Relevance and Success of IS Teaching and Research: an Analysis of the "Relevance Debate"

Essen: Institut für Informatik und Wirtschaftsinformatik (ICB), Universität Duisburg-Essen (2007) (ICB research report ; 19), VI, 45 S
Buch / Monographie / Fach: Wirtschaftswissenschaften
This report is part of a series of publications on the status and
	development of the North-American Information Systems (IS) field
	and Wirtschaftsinformatik (WI), its counterpart in German speaking
	countries. Information systems in businesses and organizations are
	the main subject of research in IS and WI. Hence, both disciplines
	are applied fields of research. Thus, the valuation of research results
	and graduates by business practice are vital indicators for the disciplines’
	status and success. Between 1991 and 2001 a plethora of articles
	were published in leading Information Systems (IS) journals and conference
	proceedings addressing the issue of relevance of IS research and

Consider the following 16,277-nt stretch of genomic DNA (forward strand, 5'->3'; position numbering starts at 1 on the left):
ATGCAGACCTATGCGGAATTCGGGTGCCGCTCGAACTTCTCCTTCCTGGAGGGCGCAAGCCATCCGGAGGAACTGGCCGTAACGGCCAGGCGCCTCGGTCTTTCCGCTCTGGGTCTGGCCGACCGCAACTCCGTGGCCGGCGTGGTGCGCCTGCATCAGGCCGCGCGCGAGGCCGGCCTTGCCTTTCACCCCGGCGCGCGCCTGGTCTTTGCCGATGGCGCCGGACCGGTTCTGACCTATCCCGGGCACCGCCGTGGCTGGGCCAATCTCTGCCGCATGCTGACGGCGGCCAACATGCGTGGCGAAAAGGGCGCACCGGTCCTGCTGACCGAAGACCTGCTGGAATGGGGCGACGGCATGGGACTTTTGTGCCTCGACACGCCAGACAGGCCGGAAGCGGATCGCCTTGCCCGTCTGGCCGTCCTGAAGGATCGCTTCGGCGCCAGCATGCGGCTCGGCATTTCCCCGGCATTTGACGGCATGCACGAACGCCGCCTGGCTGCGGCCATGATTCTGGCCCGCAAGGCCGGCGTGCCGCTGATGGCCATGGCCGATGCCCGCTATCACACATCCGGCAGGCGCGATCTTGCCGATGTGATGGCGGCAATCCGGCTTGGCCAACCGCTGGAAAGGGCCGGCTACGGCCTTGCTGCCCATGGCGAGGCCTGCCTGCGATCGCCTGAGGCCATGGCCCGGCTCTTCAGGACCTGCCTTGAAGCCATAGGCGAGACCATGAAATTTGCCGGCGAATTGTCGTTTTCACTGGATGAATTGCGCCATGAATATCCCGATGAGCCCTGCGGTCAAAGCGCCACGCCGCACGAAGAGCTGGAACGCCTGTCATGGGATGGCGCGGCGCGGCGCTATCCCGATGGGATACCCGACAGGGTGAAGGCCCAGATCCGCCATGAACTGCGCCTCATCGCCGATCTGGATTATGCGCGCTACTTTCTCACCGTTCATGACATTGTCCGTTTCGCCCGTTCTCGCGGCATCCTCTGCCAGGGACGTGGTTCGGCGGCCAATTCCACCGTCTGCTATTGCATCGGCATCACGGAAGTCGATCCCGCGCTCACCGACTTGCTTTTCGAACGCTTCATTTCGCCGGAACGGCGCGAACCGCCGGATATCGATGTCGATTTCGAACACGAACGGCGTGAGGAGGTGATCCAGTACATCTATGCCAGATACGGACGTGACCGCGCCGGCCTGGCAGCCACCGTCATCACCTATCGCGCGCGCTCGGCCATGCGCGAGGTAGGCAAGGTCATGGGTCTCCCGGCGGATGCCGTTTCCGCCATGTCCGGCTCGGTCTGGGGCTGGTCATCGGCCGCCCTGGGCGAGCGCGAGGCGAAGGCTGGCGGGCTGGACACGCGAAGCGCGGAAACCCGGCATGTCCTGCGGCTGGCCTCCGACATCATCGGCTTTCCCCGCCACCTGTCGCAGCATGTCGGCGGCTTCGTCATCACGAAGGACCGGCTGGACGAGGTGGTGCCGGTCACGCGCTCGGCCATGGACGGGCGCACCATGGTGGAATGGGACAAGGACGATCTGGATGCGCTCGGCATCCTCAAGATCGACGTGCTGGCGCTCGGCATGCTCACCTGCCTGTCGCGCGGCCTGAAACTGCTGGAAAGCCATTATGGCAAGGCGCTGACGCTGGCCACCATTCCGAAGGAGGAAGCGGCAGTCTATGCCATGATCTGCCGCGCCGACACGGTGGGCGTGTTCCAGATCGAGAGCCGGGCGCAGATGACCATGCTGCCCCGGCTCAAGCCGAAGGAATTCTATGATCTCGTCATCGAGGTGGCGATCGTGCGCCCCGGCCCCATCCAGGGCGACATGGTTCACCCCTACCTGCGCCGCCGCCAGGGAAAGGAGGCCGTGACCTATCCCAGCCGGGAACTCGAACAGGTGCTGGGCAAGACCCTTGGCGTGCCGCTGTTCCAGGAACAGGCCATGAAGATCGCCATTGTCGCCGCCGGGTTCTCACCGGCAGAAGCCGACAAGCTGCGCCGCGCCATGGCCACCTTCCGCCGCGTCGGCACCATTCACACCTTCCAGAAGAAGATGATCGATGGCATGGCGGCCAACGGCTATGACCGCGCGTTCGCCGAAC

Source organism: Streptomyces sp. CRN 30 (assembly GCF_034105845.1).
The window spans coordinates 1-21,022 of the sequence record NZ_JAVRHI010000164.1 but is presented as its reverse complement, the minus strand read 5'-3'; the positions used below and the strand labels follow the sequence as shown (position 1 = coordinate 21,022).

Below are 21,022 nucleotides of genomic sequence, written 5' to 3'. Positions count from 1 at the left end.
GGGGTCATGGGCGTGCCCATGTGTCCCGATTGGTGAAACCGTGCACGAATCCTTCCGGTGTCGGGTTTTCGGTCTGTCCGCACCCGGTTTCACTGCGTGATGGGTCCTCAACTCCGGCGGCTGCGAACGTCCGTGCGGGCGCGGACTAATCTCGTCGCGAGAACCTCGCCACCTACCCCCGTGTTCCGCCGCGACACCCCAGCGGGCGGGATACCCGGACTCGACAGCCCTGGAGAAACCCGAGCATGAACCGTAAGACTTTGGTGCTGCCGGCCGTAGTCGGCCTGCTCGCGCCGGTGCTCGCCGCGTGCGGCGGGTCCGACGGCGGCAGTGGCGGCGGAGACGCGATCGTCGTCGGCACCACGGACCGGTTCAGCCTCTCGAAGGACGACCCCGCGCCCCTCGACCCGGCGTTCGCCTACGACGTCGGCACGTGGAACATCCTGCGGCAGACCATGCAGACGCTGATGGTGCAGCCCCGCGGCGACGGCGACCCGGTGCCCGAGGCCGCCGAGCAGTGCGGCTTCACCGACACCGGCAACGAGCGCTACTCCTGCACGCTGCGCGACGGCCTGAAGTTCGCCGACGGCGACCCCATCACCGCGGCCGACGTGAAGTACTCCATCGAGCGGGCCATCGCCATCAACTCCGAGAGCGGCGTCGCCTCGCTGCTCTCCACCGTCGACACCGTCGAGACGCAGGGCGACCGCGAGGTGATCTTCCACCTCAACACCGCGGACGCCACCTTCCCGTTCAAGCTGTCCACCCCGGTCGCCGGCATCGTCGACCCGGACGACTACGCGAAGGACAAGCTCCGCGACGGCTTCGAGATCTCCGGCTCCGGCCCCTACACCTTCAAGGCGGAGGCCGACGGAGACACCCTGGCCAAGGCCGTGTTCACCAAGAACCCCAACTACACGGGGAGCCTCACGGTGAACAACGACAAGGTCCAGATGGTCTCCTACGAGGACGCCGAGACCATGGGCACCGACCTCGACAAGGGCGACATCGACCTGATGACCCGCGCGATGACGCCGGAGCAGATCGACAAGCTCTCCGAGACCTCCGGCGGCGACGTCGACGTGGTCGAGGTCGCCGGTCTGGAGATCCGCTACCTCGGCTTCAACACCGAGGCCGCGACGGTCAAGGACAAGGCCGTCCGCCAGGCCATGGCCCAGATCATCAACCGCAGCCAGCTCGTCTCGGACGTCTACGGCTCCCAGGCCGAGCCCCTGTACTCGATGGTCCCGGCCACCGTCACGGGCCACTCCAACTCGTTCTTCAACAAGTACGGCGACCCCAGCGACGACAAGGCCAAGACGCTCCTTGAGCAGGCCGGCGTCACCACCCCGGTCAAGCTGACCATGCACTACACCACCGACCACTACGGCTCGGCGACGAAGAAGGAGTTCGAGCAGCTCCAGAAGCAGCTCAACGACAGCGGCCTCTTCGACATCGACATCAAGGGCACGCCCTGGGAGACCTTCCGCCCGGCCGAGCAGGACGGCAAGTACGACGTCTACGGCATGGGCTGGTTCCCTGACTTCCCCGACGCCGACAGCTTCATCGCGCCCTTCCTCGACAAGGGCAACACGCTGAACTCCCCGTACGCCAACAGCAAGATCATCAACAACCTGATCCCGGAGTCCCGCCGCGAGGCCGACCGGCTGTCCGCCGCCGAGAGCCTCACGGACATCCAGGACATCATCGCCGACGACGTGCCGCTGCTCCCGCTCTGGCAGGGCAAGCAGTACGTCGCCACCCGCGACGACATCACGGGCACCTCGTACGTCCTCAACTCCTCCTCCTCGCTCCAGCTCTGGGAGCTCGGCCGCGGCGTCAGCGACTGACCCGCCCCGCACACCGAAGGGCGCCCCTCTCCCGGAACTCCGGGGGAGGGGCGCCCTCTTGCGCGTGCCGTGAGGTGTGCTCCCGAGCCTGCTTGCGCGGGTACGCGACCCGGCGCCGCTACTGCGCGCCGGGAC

teaching. This research report provides a comprehensive content analysis
	of this „relevance debate“ in the North-American Information Systems
	field. The perceptions, opinions, and recommendations of the contributors
	are presented structured according to statements of valuation, perception,
	explanation, and recommendation. The reconstruction of the main IS
	relevance debate indicates that all debate participants agree that
	relevance to practice plays a vital role for the IS discipline, but
	that the field largely lacks relevance in terms of research as well
	as in terms of teaching. The lack of relevance is, for example, illustrated
	by the general perception that research results rarely impact practice
	and that IT/IS professionals usually do not read academic IS journals.
	In order to analyse if the debate has lead to any changes in terms
	of practice relevance of the IS field the most recent literature
	and studies available on IS relevance are evaluated. Analysis results
	indicate that no significant changes took place. But various IS researchers
	still report on problems in terms of acceptance and perception of
	IS degree programs and research. Based on the perspectives of experienced
	researchers from WI and other European IS communities the concluding
	remarks of this report attempt to explain the apparent lack of change
	in the North-American IS field and provide suggestions for improving
	the current status of the IS field in terms of relevance.